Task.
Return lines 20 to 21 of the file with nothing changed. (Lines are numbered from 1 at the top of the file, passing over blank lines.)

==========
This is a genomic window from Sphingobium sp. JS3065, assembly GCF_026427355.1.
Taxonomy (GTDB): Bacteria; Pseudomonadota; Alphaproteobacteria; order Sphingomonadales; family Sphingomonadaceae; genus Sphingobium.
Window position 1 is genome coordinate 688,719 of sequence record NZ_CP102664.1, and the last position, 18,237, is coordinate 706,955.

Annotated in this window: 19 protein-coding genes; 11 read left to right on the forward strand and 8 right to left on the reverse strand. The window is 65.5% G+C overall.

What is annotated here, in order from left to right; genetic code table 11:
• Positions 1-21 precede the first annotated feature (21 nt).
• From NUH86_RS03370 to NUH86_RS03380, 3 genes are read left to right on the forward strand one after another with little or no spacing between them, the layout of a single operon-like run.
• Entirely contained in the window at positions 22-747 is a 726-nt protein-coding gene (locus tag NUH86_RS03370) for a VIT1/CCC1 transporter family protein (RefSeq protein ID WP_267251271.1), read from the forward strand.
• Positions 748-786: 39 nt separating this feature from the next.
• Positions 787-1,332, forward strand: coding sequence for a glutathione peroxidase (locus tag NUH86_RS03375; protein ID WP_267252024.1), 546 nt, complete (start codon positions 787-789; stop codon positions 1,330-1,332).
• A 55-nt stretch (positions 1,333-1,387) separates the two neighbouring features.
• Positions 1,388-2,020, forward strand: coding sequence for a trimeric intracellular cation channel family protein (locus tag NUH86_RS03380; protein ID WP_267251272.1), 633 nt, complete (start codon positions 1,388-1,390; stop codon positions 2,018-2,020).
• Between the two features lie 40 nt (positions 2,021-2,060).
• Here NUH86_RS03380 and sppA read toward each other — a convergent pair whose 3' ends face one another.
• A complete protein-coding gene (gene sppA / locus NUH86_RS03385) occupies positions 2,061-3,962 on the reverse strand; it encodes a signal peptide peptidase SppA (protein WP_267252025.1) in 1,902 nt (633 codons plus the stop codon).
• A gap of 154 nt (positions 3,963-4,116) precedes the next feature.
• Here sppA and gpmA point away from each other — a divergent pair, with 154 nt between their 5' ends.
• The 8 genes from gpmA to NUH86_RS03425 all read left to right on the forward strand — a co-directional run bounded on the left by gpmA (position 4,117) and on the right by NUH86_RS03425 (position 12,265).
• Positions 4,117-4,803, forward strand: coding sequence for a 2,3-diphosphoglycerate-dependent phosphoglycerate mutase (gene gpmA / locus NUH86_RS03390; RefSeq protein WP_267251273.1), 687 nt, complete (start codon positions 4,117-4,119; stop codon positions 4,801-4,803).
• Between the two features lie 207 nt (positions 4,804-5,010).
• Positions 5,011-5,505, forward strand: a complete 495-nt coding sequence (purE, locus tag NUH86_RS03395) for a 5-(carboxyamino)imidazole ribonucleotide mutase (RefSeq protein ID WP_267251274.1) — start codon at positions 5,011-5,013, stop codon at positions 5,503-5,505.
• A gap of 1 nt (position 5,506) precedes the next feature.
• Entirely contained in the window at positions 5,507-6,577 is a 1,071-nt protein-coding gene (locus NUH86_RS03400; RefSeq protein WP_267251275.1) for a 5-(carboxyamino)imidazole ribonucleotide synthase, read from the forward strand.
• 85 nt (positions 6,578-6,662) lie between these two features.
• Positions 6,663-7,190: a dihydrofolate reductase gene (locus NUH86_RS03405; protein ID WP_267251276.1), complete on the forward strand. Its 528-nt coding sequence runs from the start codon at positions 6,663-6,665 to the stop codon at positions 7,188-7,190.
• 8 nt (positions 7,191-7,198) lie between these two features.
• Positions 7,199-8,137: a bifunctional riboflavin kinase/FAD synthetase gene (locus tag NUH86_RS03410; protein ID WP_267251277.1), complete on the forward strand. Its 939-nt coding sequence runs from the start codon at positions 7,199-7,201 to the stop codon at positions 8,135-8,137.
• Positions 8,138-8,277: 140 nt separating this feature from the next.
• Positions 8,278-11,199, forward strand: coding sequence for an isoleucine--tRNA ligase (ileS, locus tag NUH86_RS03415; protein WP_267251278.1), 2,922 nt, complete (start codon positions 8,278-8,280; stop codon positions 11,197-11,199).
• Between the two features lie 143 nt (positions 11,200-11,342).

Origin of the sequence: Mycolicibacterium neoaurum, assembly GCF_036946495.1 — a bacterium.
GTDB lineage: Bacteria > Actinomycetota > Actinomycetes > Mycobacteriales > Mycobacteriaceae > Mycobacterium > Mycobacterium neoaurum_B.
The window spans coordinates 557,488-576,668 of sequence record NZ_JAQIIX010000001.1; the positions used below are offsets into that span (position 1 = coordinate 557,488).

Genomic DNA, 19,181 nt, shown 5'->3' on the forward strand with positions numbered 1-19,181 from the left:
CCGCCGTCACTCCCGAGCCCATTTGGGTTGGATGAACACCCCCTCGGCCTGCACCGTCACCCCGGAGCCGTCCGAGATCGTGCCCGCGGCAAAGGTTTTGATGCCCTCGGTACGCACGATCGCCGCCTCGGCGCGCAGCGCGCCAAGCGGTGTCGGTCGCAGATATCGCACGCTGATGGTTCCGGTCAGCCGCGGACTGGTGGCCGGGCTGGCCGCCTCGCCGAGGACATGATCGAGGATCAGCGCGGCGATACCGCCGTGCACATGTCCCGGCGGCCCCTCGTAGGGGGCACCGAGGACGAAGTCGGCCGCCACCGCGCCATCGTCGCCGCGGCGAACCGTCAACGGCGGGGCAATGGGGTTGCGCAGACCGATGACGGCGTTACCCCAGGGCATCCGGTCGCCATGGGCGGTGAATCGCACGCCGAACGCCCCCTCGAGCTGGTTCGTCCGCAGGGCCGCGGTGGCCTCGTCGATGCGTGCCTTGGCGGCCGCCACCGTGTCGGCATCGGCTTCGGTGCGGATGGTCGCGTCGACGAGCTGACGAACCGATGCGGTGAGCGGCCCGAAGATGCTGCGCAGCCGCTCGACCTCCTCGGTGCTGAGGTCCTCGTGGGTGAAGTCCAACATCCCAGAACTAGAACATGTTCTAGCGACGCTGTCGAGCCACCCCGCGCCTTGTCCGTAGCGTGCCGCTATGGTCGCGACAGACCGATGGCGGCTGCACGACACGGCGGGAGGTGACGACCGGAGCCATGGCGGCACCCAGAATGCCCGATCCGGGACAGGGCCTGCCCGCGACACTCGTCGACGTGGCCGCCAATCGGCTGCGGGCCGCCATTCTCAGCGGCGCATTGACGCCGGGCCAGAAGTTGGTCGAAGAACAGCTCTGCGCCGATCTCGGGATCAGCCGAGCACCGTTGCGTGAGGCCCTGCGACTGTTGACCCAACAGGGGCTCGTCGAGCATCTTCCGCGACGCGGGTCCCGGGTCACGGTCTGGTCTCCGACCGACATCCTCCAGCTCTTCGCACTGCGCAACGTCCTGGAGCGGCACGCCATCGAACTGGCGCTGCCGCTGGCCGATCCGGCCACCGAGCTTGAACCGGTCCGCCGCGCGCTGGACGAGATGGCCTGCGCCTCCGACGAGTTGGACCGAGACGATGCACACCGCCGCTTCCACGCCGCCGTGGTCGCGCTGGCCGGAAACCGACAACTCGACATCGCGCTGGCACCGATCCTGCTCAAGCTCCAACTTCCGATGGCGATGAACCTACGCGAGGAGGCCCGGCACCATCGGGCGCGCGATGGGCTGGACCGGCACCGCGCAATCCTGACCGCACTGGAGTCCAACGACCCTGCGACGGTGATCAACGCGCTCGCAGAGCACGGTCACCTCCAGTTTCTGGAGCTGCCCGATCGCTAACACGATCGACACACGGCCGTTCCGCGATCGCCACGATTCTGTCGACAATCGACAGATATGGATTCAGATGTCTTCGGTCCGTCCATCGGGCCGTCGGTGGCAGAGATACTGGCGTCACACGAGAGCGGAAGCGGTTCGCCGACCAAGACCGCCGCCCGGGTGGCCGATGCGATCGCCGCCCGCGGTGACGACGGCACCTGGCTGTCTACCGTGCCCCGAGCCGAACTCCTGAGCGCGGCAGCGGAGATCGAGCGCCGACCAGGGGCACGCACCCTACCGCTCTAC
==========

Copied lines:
• Between the two features lie 207 nt (positions 4,804-5,010).
• Positions 5,011-5,505, forward strand: a complete 495-nt coding sequence (purE, locus tag NUH86_RS03395) for a 5-(carboxyamino)imidazole ribonucleotide mutase (RefSeq protein ID WP_267251274.1) — start codon at positions 5,011-5,013, stop codon at positions 5,503-5,505.